Many kids may be a little behind in math or language arts, but they study on the side and take special remedial reading classes to keep pace with their peers. Friends and parents forgive the misspelling of "journey" or writing "saw" instead of "was." However, by their twenties, thirties and forties, they find less patience and more shame regarding their ineptitude. It can be depressing, stressful and downright frustrating to have trouble spelling, reading, writing and understanding. Even though many are actually highly intelligent, they may feel stupid for being unable to "just get it right." It's a fallacy that a learning disability can be simply "outgrown" when adulthood is reached. In reality, they just turn into adult learning disabilities. The good news is that there are many strategies, techniques, methods and programs aimed at making life more manageable.
The challenge of coping with learning disabilities as an adult is enormous. Today, so much emphasis is placed on completing college and special needs adults are expected to fit into this mold, even when other options like vocational skills training may be more in-sync with their adult learning styles. According to the National Longitudinal Transition Study, the results are bleak, as 35% of children with learning disabilities drop out of high school (which is twice the rate for students without learning disabilities). Only 2% of high school graduates with learning disabilities transition to a four-year college.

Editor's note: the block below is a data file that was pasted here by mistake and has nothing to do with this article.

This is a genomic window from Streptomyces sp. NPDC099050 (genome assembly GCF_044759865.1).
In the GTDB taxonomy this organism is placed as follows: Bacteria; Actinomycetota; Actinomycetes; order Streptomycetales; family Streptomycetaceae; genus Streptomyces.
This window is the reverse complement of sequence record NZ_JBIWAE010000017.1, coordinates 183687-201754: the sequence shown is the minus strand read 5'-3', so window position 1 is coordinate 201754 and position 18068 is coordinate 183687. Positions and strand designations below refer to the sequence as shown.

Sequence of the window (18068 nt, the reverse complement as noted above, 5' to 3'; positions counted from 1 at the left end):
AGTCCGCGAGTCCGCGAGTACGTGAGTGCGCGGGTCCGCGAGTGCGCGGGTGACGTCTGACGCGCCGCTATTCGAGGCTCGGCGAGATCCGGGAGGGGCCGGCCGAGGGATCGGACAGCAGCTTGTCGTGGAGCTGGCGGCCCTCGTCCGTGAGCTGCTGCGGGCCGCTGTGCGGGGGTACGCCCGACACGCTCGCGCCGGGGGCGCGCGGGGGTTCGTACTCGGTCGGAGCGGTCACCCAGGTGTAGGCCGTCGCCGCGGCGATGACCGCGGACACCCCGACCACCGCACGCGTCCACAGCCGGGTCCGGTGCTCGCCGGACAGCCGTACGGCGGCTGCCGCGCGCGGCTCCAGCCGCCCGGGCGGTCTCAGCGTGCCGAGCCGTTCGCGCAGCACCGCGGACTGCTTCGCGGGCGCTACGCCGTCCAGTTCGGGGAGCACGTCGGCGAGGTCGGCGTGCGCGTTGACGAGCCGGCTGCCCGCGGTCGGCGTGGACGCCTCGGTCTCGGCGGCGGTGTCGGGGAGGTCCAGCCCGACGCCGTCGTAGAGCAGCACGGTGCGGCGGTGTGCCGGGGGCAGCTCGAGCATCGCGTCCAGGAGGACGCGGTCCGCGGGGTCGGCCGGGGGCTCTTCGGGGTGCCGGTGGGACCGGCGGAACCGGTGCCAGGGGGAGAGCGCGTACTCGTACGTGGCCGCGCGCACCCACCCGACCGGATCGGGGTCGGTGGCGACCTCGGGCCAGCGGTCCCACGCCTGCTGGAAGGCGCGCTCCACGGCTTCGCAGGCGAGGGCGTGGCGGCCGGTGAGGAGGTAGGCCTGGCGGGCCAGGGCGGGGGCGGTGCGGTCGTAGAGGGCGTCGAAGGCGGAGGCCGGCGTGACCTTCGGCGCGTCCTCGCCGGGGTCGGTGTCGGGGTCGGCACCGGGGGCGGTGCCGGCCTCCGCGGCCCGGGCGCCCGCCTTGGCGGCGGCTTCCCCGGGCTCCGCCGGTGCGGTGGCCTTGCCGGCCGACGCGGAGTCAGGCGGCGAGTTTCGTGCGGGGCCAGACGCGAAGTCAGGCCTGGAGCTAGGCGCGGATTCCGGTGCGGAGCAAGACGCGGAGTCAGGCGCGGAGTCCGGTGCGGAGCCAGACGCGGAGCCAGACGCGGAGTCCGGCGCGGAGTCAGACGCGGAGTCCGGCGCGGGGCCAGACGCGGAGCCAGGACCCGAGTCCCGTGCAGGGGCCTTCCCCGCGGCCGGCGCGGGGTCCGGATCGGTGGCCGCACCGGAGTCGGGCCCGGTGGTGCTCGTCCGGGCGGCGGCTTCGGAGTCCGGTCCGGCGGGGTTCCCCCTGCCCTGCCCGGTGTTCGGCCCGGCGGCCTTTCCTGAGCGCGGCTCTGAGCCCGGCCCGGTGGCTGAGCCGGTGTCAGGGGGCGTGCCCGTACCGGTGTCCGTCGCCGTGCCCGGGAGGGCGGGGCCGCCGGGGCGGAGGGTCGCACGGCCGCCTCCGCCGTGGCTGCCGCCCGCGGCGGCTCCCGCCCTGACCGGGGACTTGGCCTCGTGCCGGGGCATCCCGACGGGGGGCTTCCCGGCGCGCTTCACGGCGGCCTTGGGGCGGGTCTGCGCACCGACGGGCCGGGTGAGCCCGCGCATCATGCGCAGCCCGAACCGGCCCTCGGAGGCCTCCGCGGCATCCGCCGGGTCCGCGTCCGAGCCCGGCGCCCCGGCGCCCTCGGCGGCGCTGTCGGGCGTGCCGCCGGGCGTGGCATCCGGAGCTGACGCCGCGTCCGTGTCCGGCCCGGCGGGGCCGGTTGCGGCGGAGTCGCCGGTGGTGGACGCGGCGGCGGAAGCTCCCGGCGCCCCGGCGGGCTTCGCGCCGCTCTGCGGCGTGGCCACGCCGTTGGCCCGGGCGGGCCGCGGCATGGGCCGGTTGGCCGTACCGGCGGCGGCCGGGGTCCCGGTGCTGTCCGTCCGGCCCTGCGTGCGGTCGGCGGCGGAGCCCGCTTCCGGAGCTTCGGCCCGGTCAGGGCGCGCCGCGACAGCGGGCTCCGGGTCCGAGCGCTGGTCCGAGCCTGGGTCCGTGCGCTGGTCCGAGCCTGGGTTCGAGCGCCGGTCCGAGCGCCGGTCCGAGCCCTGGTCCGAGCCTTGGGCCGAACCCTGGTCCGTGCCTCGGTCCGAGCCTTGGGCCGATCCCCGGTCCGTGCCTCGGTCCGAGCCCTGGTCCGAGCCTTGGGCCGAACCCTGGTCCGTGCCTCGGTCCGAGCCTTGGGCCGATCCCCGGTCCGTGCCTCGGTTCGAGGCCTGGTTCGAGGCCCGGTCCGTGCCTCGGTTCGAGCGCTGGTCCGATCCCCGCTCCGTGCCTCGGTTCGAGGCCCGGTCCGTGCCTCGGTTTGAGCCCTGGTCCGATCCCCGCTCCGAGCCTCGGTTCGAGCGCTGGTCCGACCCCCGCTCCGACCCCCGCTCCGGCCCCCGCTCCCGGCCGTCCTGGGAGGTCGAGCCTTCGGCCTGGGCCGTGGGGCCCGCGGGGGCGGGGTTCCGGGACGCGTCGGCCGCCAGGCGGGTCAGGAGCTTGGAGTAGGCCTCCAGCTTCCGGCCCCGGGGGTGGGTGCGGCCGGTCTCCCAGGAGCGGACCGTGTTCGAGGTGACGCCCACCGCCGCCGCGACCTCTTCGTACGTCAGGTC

To make the successful transition into adulthood, people must take logical steps. Jason Lopez, a student diagnosed with ADHD anxiety and auditory/visual adult learning disabilities, first made his move to Landmark College in Vermont, a two-year school for students with reading difficulties and learning disabilities. After receiving an associate's degree, he continued to Lynn University. Marsha Glines, executive director of the school, said they help students with support services, tutoring, time management training, organizational techniques and counseling. "Some students find tremendous motivation in dispelling myths about their disabilities," Glines adds.
Many disabled individuals gain employment in adulthood. This, of course, is not the end of the struggle; for many, it is only the beginning. People who have disclosed an adult learning disability may find that the boss removes supervisory/leadership roles from the position because of the perception that disabled adults lack social skills or the ability to multitask effectively. Other times, copious praise is given for even the most basic task. To gain respect, it's recommended that individuals gain experience outside of work by joining professional associations, attending seminars, networking with cohorts and volunteering.